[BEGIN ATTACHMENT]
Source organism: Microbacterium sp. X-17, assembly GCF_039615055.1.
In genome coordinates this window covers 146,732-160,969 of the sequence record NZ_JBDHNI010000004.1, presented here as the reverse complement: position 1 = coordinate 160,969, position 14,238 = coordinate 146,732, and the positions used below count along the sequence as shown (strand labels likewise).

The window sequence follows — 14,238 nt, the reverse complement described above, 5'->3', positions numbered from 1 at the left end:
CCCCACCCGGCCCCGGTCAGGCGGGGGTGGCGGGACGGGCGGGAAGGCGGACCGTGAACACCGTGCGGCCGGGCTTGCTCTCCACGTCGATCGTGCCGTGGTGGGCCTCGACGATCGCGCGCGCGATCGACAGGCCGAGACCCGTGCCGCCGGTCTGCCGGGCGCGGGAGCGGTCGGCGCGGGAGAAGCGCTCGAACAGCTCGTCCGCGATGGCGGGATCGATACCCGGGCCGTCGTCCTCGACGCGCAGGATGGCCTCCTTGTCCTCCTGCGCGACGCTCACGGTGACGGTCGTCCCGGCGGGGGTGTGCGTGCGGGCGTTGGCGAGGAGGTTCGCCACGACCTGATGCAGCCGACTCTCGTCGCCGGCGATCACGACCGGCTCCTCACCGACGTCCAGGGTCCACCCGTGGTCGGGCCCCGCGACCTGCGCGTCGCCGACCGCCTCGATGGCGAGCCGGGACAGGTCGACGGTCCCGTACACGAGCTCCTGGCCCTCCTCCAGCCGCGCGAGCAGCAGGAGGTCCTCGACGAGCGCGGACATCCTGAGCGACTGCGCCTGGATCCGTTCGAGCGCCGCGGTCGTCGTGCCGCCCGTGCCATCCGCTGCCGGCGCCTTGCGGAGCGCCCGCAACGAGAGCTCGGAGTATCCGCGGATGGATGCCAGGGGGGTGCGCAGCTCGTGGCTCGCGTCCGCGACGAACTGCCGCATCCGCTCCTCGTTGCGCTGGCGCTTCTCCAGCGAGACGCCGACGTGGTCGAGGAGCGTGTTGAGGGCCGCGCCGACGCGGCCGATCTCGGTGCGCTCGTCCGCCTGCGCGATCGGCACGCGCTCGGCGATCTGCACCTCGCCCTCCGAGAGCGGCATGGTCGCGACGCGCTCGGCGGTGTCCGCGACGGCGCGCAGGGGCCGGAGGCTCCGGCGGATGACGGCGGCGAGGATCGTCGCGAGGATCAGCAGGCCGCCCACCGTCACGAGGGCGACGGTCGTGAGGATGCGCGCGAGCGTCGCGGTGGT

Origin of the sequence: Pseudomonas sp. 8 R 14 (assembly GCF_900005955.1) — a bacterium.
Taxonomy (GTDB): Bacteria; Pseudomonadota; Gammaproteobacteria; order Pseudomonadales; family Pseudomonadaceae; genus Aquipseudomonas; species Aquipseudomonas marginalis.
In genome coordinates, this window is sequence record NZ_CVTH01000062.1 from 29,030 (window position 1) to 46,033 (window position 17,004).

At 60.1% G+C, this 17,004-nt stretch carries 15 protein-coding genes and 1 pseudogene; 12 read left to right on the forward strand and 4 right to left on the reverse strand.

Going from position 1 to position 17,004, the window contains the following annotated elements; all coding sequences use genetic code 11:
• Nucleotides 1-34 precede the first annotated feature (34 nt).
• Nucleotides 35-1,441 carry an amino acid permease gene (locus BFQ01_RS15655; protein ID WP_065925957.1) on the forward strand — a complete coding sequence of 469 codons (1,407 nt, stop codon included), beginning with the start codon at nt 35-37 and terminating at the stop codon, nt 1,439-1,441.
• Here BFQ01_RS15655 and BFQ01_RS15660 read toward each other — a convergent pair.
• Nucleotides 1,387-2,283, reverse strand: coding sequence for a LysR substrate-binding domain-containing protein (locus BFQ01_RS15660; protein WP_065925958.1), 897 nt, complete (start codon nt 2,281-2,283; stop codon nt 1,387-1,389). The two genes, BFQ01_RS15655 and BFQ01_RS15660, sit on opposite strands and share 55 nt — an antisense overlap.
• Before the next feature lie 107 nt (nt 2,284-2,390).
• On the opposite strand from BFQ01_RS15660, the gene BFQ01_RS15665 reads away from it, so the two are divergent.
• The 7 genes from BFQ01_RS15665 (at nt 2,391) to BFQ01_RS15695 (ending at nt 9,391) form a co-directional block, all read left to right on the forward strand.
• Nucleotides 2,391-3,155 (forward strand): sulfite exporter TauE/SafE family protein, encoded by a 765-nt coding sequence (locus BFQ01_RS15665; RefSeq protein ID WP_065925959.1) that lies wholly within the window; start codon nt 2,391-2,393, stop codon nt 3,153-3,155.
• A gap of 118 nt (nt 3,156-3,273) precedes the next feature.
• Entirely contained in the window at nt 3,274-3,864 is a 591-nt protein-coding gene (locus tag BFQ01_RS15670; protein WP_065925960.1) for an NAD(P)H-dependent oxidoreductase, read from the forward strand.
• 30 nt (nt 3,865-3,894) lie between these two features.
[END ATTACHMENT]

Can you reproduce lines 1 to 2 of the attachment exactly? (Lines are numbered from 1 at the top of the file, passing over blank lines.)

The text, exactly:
Source organism: Microbacterium sp. X-17, assembly GCF_039615055.1.
In genome coordinates this window covers 146,732-160,969 of the sequence record NZ_JBDHNI010000004.1, presented here as the reverse complement: position 1 = coordinate 160,969, position 14,238 = coordinate 146,732, and the positions used below count along the sequence as shown (strand labels likewise).